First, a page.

Memories of Murder

Memories of Murder ★★★★½

Based on the story of South Korea’s first serial killer, Memories of Murder follows a trio of detectives who attempt to solve the case of the murders that have caused unrest in the town of Hwaseong in the 1980s.

The film is not so much about the case itself and the process of solving it as it is about the detectives’ obsession with catching the killer. The three of them are so dominated by the idea of their own failure that they resort to forcing the identity of the killer onto innocent men, as every clue they follow leads them into another dead end, and the search has to begin again.

Though it has its fair share of thrills and Bong Joon-ho’s brand of dark humor makes its presence known every once in a while, the film doesn’t take any pleasure in the investigation or the incompetence of the police. Hopelessness dominates throughout, while the idea of their failure hangs over the detectives’ heads, and the force that is supposed to counter the evil striking at random has its hands tied by the unprecedented nature of the case and a lack of resources.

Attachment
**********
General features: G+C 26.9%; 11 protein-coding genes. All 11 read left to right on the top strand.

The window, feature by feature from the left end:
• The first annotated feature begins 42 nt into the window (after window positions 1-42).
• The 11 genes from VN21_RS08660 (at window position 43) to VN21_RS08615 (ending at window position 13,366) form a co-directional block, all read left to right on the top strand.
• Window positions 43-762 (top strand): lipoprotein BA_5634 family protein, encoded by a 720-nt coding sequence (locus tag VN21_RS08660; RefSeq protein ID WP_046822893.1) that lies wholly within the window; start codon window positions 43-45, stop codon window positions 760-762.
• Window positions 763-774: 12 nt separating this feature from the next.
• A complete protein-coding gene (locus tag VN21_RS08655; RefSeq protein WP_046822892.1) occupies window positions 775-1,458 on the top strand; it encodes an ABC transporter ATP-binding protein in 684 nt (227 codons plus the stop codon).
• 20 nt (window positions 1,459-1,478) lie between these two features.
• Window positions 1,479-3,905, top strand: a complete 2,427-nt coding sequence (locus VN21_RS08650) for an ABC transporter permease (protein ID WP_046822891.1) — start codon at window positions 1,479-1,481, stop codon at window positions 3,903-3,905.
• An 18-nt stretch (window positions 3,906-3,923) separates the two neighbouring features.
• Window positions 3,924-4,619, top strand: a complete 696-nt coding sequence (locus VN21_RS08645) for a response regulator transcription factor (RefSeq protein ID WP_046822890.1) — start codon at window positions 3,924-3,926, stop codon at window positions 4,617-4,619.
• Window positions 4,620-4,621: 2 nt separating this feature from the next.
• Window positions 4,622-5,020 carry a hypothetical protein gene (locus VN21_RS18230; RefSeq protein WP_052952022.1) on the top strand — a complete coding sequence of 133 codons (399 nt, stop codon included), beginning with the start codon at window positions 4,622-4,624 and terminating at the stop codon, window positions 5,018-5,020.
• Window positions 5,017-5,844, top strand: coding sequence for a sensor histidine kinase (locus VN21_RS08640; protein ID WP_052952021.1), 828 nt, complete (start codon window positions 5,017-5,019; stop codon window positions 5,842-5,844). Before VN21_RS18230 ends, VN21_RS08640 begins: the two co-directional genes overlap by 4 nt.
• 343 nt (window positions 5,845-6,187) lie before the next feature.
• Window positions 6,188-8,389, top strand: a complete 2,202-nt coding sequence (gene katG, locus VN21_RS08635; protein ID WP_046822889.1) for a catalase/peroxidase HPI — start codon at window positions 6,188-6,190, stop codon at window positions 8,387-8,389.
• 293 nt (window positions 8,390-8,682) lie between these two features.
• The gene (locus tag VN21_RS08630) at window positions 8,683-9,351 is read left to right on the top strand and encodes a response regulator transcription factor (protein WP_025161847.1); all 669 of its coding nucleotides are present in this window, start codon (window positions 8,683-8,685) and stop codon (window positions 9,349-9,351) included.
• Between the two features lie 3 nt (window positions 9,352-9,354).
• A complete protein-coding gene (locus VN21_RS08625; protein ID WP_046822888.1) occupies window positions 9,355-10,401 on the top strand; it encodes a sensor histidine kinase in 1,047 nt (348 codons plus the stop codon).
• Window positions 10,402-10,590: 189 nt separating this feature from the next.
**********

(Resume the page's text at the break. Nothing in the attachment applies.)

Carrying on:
As Memories of Murder takes in the futile attempts of the detectives, it finds the time to also look at the consequences. Hwaseong isn’t a mere setting, it’s a town inhabited by people, by the families of the victims, by the families of the arrested innocents. The film traces the town’s yellow fields and narrow streets, showing the trail of chaos and despair that the murderer leaves behind with every killing. Unity disappears, as the people start turning on each other, and all that remains is a ghost that continues to haunt.

A harrowing and at times thrilling experience, Memories of Murder is the perfect ground for Bong Joon-ho to prove his mastery. It’s impossible not to see how the seeds planted here have flourished in Parasite, with the sporadic use of action and humor complementing a poignant story. Beyond that, though, the film is a haunting portrait of failure and an incisive look at the unorthodox methods that often take the place of actual solutions.

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